A lot of brands are struggling with content creation. That’s not news – creating a steady stream of high quality content is hard work. And so a lot of brands are leaning heavily on licensing content from other sources, including big name media brands like Forbes, the New York Times, etc.
Which makes no sense. First, let’s acknowledge that so many companies are struggling with content creation. The Content Marketing Institute/Marketing Profs 2015 B2B survey bears this out: 54 percent of B2B marketers say they struggle with content creation; 50 percent say can’t produce content consistently; and 42 percent say that they struggle to produce a variety of content.
It ain’t easy, fueling the content marketing beast.That has led many brands to license content from elsewhere. On the surface, it makes sense – you get high quality, credible content for your website, which theoretically will keep the audience coming back.
But here’s the big question that, to me, has an obvious answer: Why would someone read a New York Times article on my website instead of on the New York Times’ website? The obvious answer is, “they wouldn’t.” The New York Times is bigger and better than my site. The best I can do by duplicating their content is come in a distant second place. Worse, I’m vying for that second place booby prize with everyone else licensing content from the Times.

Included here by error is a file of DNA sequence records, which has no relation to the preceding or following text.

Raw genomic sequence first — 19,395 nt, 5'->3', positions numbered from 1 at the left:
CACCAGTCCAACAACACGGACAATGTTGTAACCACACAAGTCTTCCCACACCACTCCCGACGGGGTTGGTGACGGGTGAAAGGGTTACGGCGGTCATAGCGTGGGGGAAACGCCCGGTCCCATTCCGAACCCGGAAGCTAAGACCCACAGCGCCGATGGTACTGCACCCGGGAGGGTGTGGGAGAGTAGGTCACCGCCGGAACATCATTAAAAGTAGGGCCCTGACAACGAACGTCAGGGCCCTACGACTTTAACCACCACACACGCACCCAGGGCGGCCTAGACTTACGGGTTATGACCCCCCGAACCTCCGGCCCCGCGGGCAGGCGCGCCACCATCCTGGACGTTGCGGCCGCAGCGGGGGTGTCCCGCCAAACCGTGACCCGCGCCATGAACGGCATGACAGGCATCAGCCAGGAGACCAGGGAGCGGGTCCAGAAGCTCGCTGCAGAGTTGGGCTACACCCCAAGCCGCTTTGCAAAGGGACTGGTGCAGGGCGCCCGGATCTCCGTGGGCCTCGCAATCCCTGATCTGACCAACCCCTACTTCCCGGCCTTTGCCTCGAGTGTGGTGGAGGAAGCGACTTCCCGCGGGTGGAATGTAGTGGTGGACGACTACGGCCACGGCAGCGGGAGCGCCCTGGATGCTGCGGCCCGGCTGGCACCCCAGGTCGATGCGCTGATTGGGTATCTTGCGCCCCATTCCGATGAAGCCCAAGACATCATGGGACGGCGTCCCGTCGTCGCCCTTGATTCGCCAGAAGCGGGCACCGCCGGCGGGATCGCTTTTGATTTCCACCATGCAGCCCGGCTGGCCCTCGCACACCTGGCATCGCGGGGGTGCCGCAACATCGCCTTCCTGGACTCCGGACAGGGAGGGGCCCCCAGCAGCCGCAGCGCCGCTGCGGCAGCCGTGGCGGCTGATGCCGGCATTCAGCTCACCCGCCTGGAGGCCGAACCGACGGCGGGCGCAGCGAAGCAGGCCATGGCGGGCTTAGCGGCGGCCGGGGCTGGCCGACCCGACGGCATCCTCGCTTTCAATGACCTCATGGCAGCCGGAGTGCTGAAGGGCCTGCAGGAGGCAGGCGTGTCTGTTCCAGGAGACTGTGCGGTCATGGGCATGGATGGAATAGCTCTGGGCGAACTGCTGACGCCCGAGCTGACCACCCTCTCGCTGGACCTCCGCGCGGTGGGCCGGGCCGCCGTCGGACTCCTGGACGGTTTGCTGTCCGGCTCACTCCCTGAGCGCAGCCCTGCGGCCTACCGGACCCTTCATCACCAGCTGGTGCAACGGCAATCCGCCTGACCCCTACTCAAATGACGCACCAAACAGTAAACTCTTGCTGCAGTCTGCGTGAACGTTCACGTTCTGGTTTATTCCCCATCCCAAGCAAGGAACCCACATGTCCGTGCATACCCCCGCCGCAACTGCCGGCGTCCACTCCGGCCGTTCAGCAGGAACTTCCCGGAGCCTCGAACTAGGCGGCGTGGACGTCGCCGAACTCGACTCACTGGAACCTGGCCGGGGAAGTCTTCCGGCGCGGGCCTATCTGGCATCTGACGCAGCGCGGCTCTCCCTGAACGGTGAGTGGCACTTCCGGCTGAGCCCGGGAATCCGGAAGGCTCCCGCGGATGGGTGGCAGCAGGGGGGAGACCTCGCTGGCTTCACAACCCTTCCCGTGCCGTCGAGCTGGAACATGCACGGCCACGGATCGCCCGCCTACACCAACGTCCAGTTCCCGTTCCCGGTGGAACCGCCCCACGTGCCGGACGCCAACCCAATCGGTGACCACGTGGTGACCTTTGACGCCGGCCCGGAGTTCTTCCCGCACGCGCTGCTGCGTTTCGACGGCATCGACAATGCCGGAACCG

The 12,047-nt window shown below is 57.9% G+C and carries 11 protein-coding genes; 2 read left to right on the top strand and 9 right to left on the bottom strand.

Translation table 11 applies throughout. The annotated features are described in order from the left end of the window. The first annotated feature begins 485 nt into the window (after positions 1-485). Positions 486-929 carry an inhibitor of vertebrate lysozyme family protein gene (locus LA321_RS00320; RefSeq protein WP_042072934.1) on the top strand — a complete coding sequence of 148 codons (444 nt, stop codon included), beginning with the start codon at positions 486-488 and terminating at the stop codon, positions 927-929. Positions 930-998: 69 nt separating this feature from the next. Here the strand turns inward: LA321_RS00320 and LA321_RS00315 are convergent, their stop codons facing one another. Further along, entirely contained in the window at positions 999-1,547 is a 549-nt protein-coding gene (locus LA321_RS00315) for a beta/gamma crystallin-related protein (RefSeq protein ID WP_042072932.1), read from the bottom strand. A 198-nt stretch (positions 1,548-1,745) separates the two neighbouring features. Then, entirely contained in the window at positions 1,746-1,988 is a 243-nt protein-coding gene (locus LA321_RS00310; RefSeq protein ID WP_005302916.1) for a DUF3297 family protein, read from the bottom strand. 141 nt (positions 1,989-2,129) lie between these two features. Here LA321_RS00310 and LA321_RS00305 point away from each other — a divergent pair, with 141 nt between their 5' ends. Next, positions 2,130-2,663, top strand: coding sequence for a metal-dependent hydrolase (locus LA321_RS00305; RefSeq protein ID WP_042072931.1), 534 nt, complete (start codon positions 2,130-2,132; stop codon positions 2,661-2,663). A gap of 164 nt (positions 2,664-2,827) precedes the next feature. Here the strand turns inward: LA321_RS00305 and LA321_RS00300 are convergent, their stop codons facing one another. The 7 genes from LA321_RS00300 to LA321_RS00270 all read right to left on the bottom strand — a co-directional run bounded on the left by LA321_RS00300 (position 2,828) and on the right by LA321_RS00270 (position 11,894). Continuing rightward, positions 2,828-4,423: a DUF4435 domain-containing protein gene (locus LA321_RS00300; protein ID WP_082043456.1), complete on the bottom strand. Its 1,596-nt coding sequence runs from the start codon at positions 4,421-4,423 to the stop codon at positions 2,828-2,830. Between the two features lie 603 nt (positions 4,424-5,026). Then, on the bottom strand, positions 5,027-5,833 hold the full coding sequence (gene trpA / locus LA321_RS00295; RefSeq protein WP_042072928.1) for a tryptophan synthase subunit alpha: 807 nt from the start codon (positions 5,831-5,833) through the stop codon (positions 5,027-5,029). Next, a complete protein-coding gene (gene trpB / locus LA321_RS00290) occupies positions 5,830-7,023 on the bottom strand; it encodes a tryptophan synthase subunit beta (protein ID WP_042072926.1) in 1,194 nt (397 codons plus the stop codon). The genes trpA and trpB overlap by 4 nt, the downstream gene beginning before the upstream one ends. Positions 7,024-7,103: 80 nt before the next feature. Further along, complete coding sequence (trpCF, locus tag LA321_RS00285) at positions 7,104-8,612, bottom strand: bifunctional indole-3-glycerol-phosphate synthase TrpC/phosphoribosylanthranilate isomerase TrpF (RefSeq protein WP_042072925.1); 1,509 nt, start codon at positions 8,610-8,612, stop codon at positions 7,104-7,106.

“If you’re a small or mid-sized website and you’re licensing content from the AP and the Times, you’re probably sunk. That’s not going to do much for what you’re building. That’s not going to do much for your SEO. You may be getting some stragglers of traffic when Google accidentally thinks you’re the original source, but yeah, that’s not a great model.”
Importantly, Fishkin says it won’t help your SEO.
So why do it? Are you helping your audience by licensing content?
Take this blog post as an example. I am obviously building off Contently’s interview with Fishkin. However, I’m adding my own thoughts and analysis, hopefully furthering the conversation. I’m building off something else, not just acting as a pass through.
Look, here’s the bottom line: If you’re trying to build an audience and demonstrate your credibility, you need to be original. You need to have your own thoughts, and provide your own analysis.If you can’t do that, then you need to find someone who can do it for you, whether that means hiring a team of writers, hiring Scribewise, or maybe even buying an industry blog you respect.
But you can’t just build your audience through a series of transactions built upon someone else’s work.
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